The major source of oxygen and oxidants is air contact in the handling and the delivery of the wine to the filler, (further details near end of posting.“Role of oxidation”). This is often sporadic and transitory. Significant pick up at the filler can occur in the filling bowl during stoppages, but most other sources of oxygen are relatively minor, apart from their being cumulative.

                  Naturally, I can’t say categorically what the problem is with the Chardonnay you tasted, but I am willing to wager my irreplaceable possessions that the problem has been sporadic air contact before or during bottling and if the corks are soft, the problem has been aggravated by headspace pressure. We have ways of testing this hypothesis.

                  I am referring to unacceptable oxidation in bottled wine ranging from just noticeable to catastrophic. The contention of “the screw cap proponents” [sic] is incorrect. In the immortal words of Mandy Rice-Davies, “Well they would say that, wouldn’t they?” The error is based on a misunderstanding of the nature of the oxygen barrier mechanism of a wine cork as opposed to its manifest permeability to gases and vapours; the two are not the same. I can say emphatically that sporadic, post-bottling oxidation or PBO, (sometimes call “random oxidation”) has nothing to do with cork. According to the UK Wine& Spirit survey of some 12,000 retail wines, PBO occurred at around 1% of wines sealed with cork and with synthetic stoppers. I know from very long, personal experience that it can and does occur in bottles sealed with metal caps. In fact, there was such a problem in Australia some nine months ago..

                  References. DeRosa & Moret, Leske et al, and Godden et al. Can I e-mail the exact references? I also have a brief article in a forthcoming issue of the Aust. NZ Grapegrower & Winemaker.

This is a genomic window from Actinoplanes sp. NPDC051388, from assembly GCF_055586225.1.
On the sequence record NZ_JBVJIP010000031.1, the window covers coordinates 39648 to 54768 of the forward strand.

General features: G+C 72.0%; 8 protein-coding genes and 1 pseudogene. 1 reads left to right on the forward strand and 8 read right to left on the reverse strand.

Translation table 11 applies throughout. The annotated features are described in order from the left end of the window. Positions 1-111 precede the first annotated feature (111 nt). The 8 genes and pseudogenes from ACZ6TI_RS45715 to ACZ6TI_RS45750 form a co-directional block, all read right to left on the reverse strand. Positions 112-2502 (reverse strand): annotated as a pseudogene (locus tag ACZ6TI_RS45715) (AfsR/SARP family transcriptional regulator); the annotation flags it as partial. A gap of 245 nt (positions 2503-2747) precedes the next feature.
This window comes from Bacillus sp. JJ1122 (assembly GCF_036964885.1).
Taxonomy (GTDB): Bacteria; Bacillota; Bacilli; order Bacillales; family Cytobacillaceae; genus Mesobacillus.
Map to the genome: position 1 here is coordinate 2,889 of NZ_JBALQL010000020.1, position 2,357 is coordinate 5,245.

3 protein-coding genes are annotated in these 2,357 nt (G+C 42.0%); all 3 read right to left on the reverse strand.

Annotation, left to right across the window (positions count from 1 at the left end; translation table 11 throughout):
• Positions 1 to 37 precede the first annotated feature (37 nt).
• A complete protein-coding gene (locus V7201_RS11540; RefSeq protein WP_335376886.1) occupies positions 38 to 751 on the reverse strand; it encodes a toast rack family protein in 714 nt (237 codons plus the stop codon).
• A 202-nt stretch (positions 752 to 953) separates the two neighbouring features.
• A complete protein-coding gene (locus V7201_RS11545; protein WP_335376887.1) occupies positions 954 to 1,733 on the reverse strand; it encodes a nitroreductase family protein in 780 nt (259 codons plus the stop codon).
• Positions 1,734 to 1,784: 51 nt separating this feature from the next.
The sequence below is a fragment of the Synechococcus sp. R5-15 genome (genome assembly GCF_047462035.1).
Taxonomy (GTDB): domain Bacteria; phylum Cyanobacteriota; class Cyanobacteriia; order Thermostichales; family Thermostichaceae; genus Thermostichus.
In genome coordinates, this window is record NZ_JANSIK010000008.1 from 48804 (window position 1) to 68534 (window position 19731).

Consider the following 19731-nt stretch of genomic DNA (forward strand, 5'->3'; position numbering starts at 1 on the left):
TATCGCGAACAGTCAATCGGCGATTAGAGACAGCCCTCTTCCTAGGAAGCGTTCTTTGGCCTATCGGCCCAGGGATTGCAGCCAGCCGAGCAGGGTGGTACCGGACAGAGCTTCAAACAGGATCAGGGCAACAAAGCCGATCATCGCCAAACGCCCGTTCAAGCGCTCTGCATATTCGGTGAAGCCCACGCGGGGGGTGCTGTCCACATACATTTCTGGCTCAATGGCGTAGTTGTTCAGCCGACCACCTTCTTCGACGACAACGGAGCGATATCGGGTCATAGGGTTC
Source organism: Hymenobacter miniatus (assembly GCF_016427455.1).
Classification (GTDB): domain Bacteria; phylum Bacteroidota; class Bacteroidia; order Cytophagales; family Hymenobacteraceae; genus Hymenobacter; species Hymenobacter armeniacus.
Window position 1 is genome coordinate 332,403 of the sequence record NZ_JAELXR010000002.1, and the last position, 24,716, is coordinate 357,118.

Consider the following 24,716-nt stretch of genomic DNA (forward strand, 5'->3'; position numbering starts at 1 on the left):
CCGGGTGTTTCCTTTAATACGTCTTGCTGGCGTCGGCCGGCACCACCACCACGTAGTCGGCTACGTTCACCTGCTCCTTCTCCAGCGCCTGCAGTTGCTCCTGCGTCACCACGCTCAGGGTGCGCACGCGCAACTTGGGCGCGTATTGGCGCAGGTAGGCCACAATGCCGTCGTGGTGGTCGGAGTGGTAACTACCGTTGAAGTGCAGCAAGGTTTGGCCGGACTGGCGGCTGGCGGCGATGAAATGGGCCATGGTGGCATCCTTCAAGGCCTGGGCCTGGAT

David Glasser.
                  Yes, and Yes.
                  I’m afraid that catastrophic oxidation is the ultimate destiny of all of us, and I am probably more oxidised than you are. Even the glass in light bulbs admits minute amounts of oxygen when hot for prolonged periods. Keeping oxygen out of a sealable container is like trying to keep dust out of a house on an unsealed road. In the long term, small amounts of oxygen will alter the character of the wine without overt spoilage, red wines being more resistant than white wines because of their higher phenolic content.

                  Howard Sherry
                  “Random oxidation” is a silly term as it seems to imply the outcome of unknown inscrutable factors. I prefer ‘(sporadic) post-bottling oxidation’ or PBO, and I contend that it has nothing to do with the cork. As Shakespeare is alleged to have written, “. . . the fault, dear Brutus, lies not in our corks, but in our handling and bottling operations.”
                  “Random oxidation” is a pseudo-phenomenon which was invented in Australia about ten years ago to lay the responsibility for bottling problems on the cork suppliers. I cringe when I hear references to this absurd bit of ‘good old Antipodean know-how’
                  John Casey<br />?

                  Comment


                  • #10
                    Originally posted by John Casey:


                    ;. . . the fault, dear Brutus, lies not in our corks, but in our handling and bottling operations.”
                    Great post John

                    Agree with your statements adding that post bottling storage of bottles at humidity levels below 70%, for example during transportation or sitting on distributors' shelves, is the single most important factor which will result in many disappointments down the development road.

                    Thus bottle variation, also but not only in terms of oxidation (randox) finds causes during bottling and is accentuated during sub-optimum storage.